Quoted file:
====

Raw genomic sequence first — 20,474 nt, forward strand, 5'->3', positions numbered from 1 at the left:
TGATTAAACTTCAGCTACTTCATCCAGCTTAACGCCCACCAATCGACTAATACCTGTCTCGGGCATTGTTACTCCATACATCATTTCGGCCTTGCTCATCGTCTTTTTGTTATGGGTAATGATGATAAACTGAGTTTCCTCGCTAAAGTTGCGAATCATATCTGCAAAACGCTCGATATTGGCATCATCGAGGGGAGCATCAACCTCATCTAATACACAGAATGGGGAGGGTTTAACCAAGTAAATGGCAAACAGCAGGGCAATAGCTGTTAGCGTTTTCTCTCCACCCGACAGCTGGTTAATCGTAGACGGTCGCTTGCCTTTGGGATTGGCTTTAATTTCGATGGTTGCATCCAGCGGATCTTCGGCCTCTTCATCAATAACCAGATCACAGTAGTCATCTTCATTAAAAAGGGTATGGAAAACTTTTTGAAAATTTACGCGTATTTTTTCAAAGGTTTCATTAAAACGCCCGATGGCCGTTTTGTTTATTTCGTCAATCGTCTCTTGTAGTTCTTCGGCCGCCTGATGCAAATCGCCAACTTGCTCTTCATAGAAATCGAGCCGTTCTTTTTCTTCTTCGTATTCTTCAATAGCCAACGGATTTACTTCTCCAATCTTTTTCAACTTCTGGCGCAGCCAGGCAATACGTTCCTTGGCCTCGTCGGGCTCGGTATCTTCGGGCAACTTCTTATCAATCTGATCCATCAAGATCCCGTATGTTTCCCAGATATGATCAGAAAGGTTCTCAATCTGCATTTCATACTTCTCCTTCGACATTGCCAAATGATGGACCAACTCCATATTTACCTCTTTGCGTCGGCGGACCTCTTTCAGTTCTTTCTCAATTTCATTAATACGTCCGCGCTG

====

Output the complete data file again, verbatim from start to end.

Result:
Raw genomic sequence first — 20,474 nt, forward strand, 5'->3', positions numbered from 1 at the left:
TGATTAAACTTCAGCTACTTCATCCAGCTTAACGCCCACCAATCGACTAATACCTGTCTCGGGCATTGTTACTCCATACATCATTTCGGCCTTGCTCATCGTCTTTTTGTTATGGGTAATGATGATAAACTGAGTTTCCTCGCTAAAGTTGCGAATCATATCTGCAAAACGCTCGATATTGGCATCATCGAGGGGAGCATCAACCTCATCTAATACACAGAATGGGGAGGGTTTAACCAAGTAAATGGCAAACAGCAGGGCAATAGCTGTTAGCGTTTTCTCTCCACCCGACAGCTGGTTAATCGTAGACGGTCGCTTGCCTTTGGGATTGGCTTTAATTTCGATGGTTGCATCCAGCGGATCTTCGGCCTCTTCATCAATAACCAGATCACAGTAGTCATCTTCATTAAAAAGGGTATGGAAAACTTTTTGAAAATTTACGCGTATTTTTTCAAAGGTTTCATTAAAACGCCCGATGGCCGTTTTGTTTATTTCGTCAATCGTCTCTTGTAGTTCTTCGGCCGCCTGATGCAAATCGCCAACTTGCTCTTCATAGAAATCGAGCCGTTCTTTTTCTTCTTCGTATTCTTCAATAGCCAACGGATTTACTTCTCCAATCTTTTTCAACTTCTGGCGCAGCCAGGCAATACGTTCCTTGGCCTCGTCGGGCTCGGTATCTTCGGGCAACTTCTTATCAATCTGATCCATCAAGATCCCGTATGTTTCCCAGATATGATCAGAAAGGTTCTCAATCTGCATTTCATACTTCTCCTTCGACATTGCCAAATGATGGACCAACTCCATATTTACCTCTTTGCGTCGGCGGACCTCTTTCAGTTCTTTCTCAATTTCATTAATACGTCCGCGCTG